Bounce Juggling With Rings And Clubs

When one hears the term “bounce juggling,” the initial image that comes to mind is someone bouncing balls on the floor or a platform in front of them. However, a few jugglers have explored the possibilities of bounce juggling with the two other most common juggling props; rings and clubs. These props tend to be much more challenging to juggling in this way, but they may also open up technical and visual possibilities that can’t be achieved with balls.

Ring Bouncing

Bounce juggling with rings is not as uncommon as many readers may think. It has been done for quite a number of years by a few professional jugglers who used custom made rings or bouncing surfaces to make ring or hoop bouncing possible. One of the earliest of these jugglers was Bob Bramson, the legendary German hoop roller and juggler. You can click here to see Bob bounce four large wooden hoops in performance. Bob started his performing career in the mid 1940s.


Bob Bramson

Another innovator in ring bouncing was George Sollveno, from Switzerland. In 1979, he began performing ring bouncing using standard rings, but bouncing them on a rubberized mat. Click here to see him perform up to a five ring bounce shower using this method.


George Sollveno

In the early 1990s, Sollveno developed a plastic ring with a rubber edge on it, making the mat unnecessary. He even sold these rings, which he called “George Sollveno Jumpy Rings” to other jugglers, advertising their sale in Kaskade Magazine.


Vladimir Tsarkov

A third well known juggler who features ring / hoop bouncing is Vladimir Tsarkov from Russia. He debuted his act in 1984, performing as the Red Harliquin and juggling rings that are made of inner and outer hoops taped together. These rings bounce quite well, as you can see in the following video.

 A more recent famous juggler to include ring bouncing in his act is Jochen Schell from Germany. Jochen makes his own bounce rings, which he began performing with around 1995. Click here to see the ring bouncing portion of Jochen’s act.


Jochen Schell

Ring bouncing has become more commonplace recently due to the availability of retail rings that bounce well. Renegade Juggling, based out of California, USA, has sold hollow “fat” rings for at least two decades. These rings, which are either one inch or a half inch in thickness, allow for bouncing tricks not easily done with traditional thin, flat rings. The Peapot video Cooking Fat featured variations on ring bouncing using fat rings. Below, you can see a video of David Cain and Scott Cain using the one inch fat rings for bounce passing from the 2001 IJA Teams Championship followed by a video of David Cain qualifying a five ring lift bounce recently.


 Blake Speers has made an entire youtube video exploring ring bouncing possibilities, which is shown below.

Another juggler who has explored the possibilities of ring bouncing is Kip Hunt. In the following video, you can see Kip bounce regular rings on a carpeted and padded floor. He qualifies five rings, does 10 catches of 6 rings, and flashes 7 rings.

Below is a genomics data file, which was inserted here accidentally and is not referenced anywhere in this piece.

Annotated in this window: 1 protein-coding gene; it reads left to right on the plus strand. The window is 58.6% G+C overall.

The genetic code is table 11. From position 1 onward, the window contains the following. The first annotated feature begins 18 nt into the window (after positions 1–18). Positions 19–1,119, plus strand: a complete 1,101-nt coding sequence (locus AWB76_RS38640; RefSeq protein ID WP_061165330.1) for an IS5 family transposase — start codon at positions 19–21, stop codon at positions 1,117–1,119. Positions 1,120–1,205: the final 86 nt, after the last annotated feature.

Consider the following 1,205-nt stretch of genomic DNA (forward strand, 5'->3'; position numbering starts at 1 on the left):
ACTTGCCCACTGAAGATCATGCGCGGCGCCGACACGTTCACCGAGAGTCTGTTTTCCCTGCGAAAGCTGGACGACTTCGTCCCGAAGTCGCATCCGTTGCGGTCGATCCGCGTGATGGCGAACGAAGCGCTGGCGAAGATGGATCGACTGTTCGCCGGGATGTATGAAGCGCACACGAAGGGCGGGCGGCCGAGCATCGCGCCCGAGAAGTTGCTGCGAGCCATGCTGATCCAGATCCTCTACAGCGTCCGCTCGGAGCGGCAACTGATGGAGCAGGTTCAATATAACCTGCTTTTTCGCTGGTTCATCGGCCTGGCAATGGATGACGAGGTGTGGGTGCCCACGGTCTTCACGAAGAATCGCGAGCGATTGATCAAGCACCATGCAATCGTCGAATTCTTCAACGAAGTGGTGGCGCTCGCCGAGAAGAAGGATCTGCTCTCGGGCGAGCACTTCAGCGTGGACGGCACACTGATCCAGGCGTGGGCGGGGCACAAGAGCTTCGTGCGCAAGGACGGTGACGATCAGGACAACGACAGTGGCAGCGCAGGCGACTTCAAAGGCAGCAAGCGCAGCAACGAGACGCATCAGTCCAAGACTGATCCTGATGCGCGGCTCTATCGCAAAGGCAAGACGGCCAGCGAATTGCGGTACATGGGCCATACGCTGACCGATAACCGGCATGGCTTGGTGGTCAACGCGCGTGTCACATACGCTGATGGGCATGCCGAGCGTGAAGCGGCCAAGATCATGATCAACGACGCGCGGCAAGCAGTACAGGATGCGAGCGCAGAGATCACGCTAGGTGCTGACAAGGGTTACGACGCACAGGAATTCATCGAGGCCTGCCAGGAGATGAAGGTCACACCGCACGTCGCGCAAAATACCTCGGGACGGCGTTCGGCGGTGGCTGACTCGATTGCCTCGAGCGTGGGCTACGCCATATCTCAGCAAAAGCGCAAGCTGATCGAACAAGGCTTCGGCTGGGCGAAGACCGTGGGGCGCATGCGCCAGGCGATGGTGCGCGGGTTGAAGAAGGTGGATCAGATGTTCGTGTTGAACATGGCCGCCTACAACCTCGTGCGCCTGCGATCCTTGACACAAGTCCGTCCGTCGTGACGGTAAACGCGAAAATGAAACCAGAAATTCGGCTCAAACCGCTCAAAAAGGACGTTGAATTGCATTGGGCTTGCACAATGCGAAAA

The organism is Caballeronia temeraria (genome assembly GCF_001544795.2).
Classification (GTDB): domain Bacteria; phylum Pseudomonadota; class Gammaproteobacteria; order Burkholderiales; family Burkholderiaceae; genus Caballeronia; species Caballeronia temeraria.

Club Bouncing
Bounce juggling with clubs is actually quite old, dating to at least as early as 1900! Edward Van Wyck, the first retail manufacturer of juggling clubs, advertised “Bounding Clubs” in his 1900 catalog. Bobby May recalled that Victor Martyn of the old time Australian juggling duo Martyn and Florence also made bounding clubs in the early part of the twentieth century. They were cork clubs with a rubber bottom and were made specifically for rebounding off of the floor. David Cain recently made a prototype for a modern version of the bouncing club using a silicone ball attached to the end of a hollow plastic juggling club. You can see a picture and video of it being used below.

Certainly, most jugglers don’t have clubs made for bouncing, so they use standard clubs to do their bounce tricks. Here’s Luke Burrage showing some solo club bouncing with three clubs.


Carey Pickford Jr. (CoolJuggler) has managed to qualify a force bounce of three clubs, which can be seen below.

A very interesting method of bounce juggling club-like props can be seen in the video below, which shows Siahei bounce juggling three sticks off of trampoline-like drum pads.

Click here to see David Cain do a single club bounce in a four club pattern. Wes Peden does a single bounce in four clubs using a helicopter spin and adding a pirouette at the 9:35 point of the video that can be seen by clicking here.
Much more common is the use of club bouncing while passing clubs. The Flying Karamazov Brothers were early modern experts of club bounce passing, as you can see by clicking here. The modern masters of bounce club passing may be Duck and Cover, the team of Leif Pettersen and Steve Birmingham. In the following videos, you can see them do many variations on bouncing clubs while passing.

There are still many possibilities to be explored with ring and club bounce juggling. Maybe some day we’ll see a five club force bounce or some other trick that we now would consider absurd.

David Cain is a professional juggler, juggling historian, and the owner of the world's only juggling museum, the Museum of Juggling History. He is a Guinness world record holder and 15 time IJA gold medalist. In addition to his juggling pursuits, David is a successful composer, songwriter, multi-instrumentalist, and singer as well as the author of twenty-six books. He and his children live in Middletown, OH (USA).

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